GSA Connects 2021 in Portland, Oregon

Paper No. 50-8
Presentation Time: 3:40 PM


BRANDT, Danita and VELBEL, Michael, Department of Earth and Environmental Sciences, Michigan State University, 288 Farm Lane, 207 Natural Science Building, East Lansing, MI 48824-1115

Among the best-exposed outcrops in Michigan’s southern peninsula are Pennsylvanian sandstone ledges exposed along the Grand River in the town of Grand Ledge. Silts, clays, and coals in classic midcontinent ‘cyclothem’ stratigraphy underlie the sandstones. Descriptions of these rocks appear in the first report of the first State Geologist of Michigan, Douglass Houghton, in 1838, and were studied by Alexander Winchell (1860s), Carl Rominger (1870s), W.A. Kelly (1930s) and regularly after by paleontologists and sedimentologists from the State, colleges, and universities. Despite this copious scrutiny, 183 years after Houghton’s report the stratigraphic placement, correlation, and genesis of Michigan’s “Coal Measures” still provide more questions than answers.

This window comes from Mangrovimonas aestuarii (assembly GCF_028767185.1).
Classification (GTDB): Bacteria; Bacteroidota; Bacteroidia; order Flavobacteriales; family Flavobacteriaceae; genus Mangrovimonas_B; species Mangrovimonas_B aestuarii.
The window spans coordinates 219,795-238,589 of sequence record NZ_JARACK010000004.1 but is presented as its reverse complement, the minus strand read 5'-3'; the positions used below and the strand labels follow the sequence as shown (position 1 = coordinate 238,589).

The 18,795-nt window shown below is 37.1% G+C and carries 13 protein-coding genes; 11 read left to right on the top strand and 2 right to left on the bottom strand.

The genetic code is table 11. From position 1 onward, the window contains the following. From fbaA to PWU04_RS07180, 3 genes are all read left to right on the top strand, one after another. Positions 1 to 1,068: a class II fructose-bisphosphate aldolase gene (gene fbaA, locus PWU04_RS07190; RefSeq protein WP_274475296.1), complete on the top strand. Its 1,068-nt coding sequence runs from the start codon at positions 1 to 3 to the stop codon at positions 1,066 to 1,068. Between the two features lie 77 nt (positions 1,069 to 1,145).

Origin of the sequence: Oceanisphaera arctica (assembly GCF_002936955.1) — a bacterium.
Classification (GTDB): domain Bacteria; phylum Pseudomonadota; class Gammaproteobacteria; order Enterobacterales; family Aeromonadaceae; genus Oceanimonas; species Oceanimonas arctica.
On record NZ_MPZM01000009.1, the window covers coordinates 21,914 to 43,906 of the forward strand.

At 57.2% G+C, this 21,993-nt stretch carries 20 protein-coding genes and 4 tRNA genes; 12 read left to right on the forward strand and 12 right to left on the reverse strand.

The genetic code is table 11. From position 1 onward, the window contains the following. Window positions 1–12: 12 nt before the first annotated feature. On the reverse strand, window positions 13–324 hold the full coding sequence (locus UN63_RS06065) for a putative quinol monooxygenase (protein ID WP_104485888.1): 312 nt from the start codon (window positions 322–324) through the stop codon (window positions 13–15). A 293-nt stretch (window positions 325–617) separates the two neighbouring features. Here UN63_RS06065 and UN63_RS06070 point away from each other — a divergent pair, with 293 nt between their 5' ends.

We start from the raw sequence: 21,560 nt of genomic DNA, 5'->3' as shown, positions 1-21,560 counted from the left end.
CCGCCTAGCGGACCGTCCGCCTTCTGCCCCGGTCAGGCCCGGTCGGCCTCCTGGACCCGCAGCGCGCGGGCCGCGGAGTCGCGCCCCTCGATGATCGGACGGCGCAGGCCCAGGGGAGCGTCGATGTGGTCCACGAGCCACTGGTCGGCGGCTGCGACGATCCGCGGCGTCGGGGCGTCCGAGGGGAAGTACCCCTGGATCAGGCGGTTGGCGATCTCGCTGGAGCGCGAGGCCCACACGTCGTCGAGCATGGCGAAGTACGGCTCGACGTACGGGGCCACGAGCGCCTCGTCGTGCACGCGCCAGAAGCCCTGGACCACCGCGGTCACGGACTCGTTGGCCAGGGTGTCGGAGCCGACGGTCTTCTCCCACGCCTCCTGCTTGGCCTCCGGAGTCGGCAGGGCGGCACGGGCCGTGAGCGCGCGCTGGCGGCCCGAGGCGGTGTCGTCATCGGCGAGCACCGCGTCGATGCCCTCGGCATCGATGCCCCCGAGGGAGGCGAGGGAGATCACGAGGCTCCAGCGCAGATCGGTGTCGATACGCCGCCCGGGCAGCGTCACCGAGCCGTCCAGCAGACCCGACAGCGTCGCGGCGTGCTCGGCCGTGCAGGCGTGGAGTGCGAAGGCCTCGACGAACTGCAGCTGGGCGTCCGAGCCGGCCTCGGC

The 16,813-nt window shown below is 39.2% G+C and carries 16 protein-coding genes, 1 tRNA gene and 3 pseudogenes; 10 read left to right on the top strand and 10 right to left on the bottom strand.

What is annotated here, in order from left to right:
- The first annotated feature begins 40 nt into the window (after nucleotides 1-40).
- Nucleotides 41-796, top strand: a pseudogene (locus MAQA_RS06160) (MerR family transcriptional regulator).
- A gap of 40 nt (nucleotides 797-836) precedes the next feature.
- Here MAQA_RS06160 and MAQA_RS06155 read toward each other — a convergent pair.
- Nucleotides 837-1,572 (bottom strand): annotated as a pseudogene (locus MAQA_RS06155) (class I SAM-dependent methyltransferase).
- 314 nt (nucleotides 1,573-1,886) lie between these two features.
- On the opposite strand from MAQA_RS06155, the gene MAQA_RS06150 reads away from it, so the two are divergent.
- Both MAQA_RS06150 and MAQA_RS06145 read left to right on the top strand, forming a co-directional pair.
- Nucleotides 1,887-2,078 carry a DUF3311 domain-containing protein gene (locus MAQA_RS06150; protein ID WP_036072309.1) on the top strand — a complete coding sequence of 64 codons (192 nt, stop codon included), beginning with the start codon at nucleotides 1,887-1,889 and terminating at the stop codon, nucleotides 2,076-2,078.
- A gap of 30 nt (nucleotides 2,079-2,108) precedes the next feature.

The best exposure of a classic cyclothem sequence is in a former clay quarry. After operations ceased, ownership of the land passed to the county and was leased to the City for development as parks. Among the beneficiaries of the repurposed quarry pits are generations of geology students from across the Lower Peninsula. It is hard to overstate the educational value of these exposures. By our estimate, over 100 undergraduate geology students visit the parks each spring and fall, from at least a dozen different educational institutions. It is fair to say that the outcrops at Grand Ledge played and continue to play an important role in the professional development of many practicing geoscientists and geoscience educators in mid-Michigan. Over 100 geologists, from academia, government, and industry, signed a letter supporting preservation of the outcrops after the announcement, in fall of 2020, of plans by the City to expand the town’s water treatment plant, adjacent to the best cyclothem exposure. City officials were unaware of the value of the rocks exposed in their parks and expressed a willingness to work with geologists to preserve the site. This experience underscored the importance of establishing relationships with those who have oversight of these “greatest outcrops” to ensure their preservation for future generations.